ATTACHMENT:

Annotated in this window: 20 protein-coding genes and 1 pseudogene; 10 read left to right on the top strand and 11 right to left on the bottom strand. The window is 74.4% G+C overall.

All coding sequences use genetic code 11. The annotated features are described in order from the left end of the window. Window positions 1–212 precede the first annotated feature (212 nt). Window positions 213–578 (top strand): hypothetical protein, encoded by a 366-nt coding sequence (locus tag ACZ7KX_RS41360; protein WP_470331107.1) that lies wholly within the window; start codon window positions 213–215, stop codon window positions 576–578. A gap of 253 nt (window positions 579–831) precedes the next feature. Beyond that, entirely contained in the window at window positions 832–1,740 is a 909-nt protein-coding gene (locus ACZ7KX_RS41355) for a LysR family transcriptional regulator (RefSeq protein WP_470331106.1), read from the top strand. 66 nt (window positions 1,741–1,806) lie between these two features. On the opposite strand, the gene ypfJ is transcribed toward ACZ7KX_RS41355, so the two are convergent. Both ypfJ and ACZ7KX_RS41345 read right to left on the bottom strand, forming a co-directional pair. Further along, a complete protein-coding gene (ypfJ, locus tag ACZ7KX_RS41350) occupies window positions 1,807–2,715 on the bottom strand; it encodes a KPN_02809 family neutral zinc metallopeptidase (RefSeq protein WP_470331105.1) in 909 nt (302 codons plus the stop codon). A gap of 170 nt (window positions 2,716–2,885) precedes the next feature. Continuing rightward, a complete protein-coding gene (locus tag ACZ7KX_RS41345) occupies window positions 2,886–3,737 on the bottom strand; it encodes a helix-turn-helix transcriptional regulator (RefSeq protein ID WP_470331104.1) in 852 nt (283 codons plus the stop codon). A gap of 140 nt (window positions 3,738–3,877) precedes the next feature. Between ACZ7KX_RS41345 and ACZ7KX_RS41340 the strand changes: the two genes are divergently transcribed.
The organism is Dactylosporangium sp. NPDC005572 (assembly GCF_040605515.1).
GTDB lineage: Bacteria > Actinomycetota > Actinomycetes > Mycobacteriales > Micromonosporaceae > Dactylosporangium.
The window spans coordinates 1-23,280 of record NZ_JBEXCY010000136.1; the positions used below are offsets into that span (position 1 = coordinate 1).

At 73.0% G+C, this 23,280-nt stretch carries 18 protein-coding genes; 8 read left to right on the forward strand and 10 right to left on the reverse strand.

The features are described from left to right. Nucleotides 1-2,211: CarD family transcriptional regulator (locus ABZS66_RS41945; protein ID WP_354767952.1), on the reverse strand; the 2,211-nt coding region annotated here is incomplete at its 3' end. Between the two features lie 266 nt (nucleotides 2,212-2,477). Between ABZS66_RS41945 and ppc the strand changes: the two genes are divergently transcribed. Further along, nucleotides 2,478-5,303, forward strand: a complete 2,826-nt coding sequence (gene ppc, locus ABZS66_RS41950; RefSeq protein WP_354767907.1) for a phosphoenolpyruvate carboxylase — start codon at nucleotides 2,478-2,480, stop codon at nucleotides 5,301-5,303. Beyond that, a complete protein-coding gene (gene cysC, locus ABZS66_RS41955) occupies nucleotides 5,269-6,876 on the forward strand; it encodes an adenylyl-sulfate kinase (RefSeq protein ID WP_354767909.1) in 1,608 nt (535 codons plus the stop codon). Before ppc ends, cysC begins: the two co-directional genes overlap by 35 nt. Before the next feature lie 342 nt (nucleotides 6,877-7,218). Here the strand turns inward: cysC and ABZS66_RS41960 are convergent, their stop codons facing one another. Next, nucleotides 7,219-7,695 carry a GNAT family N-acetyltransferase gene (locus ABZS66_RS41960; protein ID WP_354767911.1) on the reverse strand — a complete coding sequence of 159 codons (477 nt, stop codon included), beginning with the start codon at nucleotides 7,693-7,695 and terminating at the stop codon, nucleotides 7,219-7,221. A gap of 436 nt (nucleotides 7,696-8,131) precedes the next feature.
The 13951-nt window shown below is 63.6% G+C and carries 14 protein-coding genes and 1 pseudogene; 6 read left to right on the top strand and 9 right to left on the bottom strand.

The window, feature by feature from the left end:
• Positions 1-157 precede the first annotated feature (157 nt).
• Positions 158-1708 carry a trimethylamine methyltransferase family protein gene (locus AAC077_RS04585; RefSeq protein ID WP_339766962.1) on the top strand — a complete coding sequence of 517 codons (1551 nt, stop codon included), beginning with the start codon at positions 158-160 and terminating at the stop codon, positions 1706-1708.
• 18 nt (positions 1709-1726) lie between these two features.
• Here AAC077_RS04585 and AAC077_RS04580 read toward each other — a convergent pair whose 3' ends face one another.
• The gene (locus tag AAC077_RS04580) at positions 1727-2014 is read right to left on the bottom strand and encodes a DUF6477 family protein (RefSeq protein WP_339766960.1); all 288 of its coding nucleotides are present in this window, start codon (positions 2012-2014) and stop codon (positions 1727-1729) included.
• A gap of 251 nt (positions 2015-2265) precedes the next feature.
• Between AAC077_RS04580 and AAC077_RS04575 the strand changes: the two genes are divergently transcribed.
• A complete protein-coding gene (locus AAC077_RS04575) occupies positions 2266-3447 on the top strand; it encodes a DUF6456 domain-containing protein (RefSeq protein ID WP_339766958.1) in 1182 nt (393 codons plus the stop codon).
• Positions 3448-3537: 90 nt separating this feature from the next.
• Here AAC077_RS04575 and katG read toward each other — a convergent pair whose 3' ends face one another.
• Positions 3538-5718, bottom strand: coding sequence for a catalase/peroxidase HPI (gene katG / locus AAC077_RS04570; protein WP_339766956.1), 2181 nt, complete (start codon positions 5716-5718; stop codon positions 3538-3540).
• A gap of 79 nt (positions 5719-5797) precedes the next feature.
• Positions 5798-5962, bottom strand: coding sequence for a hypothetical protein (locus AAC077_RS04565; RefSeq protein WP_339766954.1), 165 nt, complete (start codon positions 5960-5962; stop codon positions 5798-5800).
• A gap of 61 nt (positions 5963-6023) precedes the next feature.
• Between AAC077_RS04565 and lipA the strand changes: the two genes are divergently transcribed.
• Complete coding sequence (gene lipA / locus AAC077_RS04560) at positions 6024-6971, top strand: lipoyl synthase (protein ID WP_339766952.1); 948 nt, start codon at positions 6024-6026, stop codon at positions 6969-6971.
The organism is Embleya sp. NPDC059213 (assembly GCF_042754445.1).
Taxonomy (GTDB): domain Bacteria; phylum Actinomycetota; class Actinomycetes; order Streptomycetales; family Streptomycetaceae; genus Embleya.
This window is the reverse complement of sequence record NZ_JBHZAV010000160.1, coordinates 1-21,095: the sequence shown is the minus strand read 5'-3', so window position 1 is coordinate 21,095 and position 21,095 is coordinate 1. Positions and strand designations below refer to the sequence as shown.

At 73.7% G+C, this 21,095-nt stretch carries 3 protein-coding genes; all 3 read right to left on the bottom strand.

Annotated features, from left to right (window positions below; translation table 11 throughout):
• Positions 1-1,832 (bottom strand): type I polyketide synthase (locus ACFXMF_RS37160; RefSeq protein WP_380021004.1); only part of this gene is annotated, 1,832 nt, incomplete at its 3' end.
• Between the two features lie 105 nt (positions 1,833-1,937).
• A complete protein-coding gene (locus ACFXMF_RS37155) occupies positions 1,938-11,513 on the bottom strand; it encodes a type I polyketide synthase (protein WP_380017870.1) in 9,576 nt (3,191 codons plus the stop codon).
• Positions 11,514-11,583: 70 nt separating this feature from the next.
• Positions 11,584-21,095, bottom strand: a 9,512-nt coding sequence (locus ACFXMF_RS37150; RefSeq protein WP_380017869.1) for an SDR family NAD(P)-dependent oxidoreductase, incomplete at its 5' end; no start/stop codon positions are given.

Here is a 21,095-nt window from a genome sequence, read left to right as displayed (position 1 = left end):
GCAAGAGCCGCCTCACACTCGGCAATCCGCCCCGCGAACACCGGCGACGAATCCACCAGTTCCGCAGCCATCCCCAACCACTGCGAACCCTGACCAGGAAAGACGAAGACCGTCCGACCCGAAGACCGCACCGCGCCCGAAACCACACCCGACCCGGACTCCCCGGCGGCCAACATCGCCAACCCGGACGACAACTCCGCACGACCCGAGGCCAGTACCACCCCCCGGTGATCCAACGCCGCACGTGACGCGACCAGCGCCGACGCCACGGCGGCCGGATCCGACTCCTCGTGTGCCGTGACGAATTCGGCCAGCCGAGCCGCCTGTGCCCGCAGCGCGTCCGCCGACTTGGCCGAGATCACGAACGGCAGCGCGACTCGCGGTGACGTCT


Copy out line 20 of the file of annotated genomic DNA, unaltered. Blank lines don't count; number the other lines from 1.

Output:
• Positions 3538-5718, bottom strand: coding sequence for a catalase/peroxidase HPI (gene katG / locus AAC077_RS04570; protein WP_339766956.1), 2181 nt, complete (start codon positions 5716-5718; stop codon positions 3538-3540).